Interface link graphical images or icons (for visible icons) are preferably translucent to provide little distraction to the user during the video content presentation. For example, a preferred interface link includes a graphic that is slightly beveled, fifty percent transparent, and approximately 60 by 50 m pixels in size. The icons may be created software such as, for example, Adobe® Photoshop™ and others.
Interactive Content Programming (ICP) includes several features:
1. ICP-enabled content will be visually distinguishable from other content via the translucent “bug” or other user interface (UI) linking element floating over the video content. The “floating bug” provides an interactive experience without modifying the primary content. This UI element both signals ICP availability, and accepts user “clicks” to trigger transition to the linked content.
2. If the ICP linking element is clicked, the UI is redirected to a programmed “place” (e.g., web page) that may include a variety of interactive content options. The place will be specified as a URL to be loaded over a current frame, or in place of the current page. The place may be an e-commerce opportunity, another video segment, or the like. In the most general case, any arbitrary URL (in any web-friendly format) may be the target. Preferably, multiple linkages from the video will be offered in a variety of formats (e.g., other than the translucent “bug”), which may be adapted to change with both time and space as the video plays.
3. When the user is done with the linked content and returns to the original video, it resumes at the point at which the user left it (i.e., the user does not miss a frame of original video).
An example of creating an ICP includes the following steps:
1. Create a non-linear storyboard. An example of a non-linear storyboard is found above in
2. Encode the video assets and/or audio assets (e.g., the primary content and any ancillary content used on sub and hub pages) using encoding software (such as Windows Media Encoder 7.0™).
3. Utilizing software tools (e.g., Flash™, Shockwave®, HTML), create the hub page (e.g., a web page using graphics, text).
4. Utilizing software tools (e.g., Flash™, Shockwave®, HTML), create one or more sub pages (e.g., a web page using graphics, text).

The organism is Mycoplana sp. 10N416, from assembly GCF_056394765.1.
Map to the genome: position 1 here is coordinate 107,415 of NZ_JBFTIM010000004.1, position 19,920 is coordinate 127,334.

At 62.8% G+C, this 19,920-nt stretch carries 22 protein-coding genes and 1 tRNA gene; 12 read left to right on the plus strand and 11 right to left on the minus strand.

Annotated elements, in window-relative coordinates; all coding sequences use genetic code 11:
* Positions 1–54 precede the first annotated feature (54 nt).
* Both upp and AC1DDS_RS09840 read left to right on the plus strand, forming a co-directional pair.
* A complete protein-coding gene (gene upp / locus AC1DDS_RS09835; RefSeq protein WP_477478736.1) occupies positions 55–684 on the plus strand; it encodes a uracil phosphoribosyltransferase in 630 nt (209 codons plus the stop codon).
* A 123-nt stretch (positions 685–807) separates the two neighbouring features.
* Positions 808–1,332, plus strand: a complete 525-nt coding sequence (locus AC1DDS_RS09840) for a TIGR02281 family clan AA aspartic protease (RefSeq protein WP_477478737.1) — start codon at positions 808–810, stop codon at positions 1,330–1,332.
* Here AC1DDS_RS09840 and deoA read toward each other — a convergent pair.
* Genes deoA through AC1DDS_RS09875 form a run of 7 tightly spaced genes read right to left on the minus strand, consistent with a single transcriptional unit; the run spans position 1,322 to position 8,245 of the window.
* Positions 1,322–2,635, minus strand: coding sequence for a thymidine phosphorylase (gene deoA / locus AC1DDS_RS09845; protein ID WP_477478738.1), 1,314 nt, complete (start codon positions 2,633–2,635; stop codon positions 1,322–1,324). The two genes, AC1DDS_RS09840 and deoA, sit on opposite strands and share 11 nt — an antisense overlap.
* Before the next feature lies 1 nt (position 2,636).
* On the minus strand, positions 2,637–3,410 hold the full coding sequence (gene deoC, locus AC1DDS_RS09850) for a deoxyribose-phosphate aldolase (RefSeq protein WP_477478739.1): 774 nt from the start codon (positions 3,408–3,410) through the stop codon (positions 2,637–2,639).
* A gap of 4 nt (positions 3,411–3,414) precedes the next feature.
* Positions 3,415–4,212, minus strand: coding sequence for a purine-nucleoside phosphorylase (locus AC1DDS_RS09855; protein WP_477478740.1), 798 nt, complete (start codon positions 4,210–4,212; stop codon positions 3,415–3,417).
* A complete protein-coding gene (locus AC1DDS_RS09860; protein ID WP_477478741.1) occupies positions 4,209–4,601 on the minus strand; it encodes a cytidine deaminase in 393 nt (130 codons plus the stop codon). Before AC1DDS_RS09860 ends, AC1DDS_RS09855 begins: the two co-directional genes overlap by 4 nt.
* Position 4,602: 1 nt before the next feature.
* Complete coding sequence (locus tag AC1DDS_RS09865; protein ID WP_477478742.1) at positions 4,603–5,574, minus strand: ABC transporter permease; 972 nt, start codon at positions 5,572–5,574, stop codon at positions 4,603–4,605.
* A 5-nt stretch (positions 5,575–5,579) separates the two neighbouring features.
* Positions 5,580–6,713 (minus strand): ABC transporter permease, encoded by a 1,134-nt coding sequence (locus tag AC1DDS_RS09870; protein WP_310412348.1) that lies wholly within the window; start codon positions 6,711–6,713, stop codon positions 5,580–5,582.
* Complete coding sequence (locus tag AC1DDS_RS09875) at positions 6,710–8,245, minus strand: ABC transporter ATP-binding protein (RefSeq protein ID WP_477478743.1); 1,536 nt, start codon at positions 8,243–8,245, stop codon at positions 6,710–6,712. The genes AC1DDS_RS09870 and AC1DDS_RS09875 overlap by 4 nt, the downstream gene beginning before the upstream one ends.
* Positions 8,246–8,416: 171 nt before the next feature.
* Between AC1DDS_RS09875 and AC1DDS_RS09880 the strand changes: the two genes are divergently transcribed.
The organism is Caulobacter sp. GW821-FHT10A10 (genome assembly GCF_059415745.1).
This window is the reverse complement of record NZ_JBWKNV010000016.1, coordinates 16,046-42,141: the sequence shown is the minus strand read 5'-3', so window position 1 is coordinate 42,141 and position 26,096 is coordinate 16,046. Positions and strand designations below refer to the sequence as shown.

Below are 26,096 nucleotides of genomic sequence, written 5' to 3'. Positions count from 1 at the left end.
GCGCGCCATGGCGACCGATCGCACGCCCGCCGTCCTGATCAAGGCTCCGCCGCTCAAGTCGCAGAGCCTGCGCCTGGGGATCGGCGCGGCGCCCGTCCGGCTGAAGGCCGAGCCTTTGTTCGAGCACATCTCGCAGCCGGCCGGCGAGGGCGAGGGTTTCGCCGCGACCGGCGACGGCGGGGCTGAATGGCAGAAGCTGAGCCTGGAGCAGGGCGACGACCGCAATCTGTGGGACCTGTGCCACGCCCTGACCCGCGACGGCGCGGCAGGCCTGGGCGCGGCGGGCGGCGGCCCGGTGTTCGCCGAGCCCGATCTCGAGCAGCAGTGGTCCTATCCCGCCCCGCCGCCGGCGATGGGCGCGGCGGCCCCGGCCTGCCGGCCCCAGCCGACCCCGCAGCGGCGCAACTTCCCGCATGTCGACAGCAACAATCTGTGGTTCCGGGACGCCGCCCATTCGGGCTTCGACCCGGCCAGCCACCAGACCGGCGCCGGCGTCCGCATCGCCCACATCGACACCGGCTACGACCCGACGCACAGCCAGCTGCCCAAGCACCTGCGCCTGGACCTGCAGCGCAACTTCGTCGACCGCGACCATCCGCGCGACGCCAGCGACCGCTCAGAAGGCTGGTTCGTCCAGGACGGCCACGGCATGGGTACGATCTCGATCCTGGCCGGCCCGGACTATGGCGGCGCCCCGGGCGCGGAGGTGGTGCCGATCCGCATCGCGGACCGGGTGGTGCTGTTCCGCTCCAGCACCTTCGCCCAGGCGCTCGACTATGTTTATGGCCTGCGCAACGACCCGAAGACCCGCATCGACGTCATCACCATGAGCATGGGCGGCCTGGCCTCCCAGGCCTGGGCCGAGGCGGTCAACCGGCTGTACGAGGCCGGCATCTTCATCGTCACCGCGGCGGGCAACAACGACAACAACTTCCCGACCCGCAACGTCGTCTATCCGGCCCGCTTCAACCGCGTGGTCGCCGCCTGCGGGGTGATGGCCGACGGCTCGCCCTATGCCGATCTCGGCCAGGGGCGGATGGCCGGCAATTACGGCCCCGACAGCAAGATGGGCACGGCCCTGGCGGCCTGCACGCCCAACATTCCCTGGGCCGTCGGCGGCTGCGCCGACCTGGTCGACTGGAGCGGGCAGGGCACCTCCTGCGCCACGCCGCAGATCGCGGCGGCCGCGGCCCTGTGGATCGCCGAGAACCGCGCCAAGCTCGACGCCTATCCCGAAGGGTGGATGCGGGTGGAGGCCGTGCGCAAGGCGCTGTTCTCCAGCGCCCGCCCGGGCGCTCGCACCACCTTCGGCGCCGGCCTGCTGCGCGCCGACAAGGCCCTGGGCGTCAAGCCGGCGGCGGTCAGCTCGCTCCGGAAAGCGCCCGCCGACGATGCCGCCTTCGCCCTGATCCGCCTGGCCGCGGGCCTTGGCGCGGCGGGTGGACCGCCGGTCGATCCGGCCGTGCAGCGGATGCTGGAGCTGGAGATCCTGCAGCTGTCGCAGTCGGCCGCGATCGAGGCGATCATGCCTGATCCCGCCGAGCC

An example of deploying an ICP includes the following steps:
1. For deployment of an ICP, the content management system allows content to include a URL for linking and accommodates “floating bug” insertion. For each video asset associated with the ICP, the hub pages and sub pages are entered into the content management system for tracking and display purposes.
2. All HTML assets are placed on a central HTML server, which can be accessed by multiple versions of client applications (e.g., “.com” and “.tv” entities).
3. All of the video assets are distributed into the video server network (e.g., Akamai™). The video server network distributes the video content nationwide to individual users (i.e., client applications).
4. The client application is enabled to exhibit the ICP by modifying the content database accessible by the public to include the ICP.
Now the user can select the ICP and receive an interactive experience by requesting the primary content (e.g., movie). When such a request is made, the primary content is streamed from the video server network to the client application with the “floating bug.” Upon the user selecting the bug (e.g., by clicking on the “bug”), the primary content video stream is paused and the user request is sent to the URL for the hub page located on the central HTML server. The hub page is then served to the client application from that central HTML server. The hub page may or may not include ancillary video assets also served from the video server network. A user may explore the hub pages and sub pages including any ancillary video assets and at any point click to return to the primary content where they left.
Other embodiments of the invention will be apparent to those skilled in the art from consideration of the specification and practice of the invention disclosed herein. It is intended that the specification and examples be considered as exemplary only, with a true scope and spirit of the invention being indicated by the following claims.
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|US20090326681 *||30 Jun 2008||31 Dec 2009||Searete Llc, A Limited Liability Corporation Of The State Of Delaware||Systems and methods for projecting in response to position|
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|US20130198775 *||18 Dec 2012||1 Aug 2013||Electronics And Telecommunications Research Institute||Apparatus, method and system for providing additional information through digital media content|
|US20140150006 *||3 Feb 2014||29 May 2014||Microsoft Corporation||Brand Detection in Audiovisual Media|
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|U.S. Classification||725/112, 725/109, 725/102, 725/59, 725/103, 725/113|
|International Classification||H04N7/173, G06F17/30, H04N7/16, H04N7/24, H04N5/445, H04N21/4722, H04N21/254, H04N21/462, H04N21/8541, H04N21/858, H04N21/478, H04N21/43, H04N21/435, H04N21/61, H04N21/235, H04N21/4782, H04N21/472|
|Cooperative Classification||H04N21/8586, H04N21/435, H04N21/482, H04N21/4722, H04N21/2542, H04N5/445, H04N21/235, H04N21/47815, H04N21/47202, G06F17/30017, H04N5/44543, H04N21/4307, H04N21/4622, H04N21/4782, H04N21/8541, H04N21/6125|
|European Classification||G06F17/30E, H04N5/445M, H04N21/8541, H04N21/61D3, H04N21/462S, H04N21/478S, H04N21/43S2, H04N21/254S, H04N21/4722, H04N21/858U, H04N21/235, H04N21/435, H04N21/472D, H04N5/445, H04N21/4782|
|22 Jan 2002||AS||Assignment|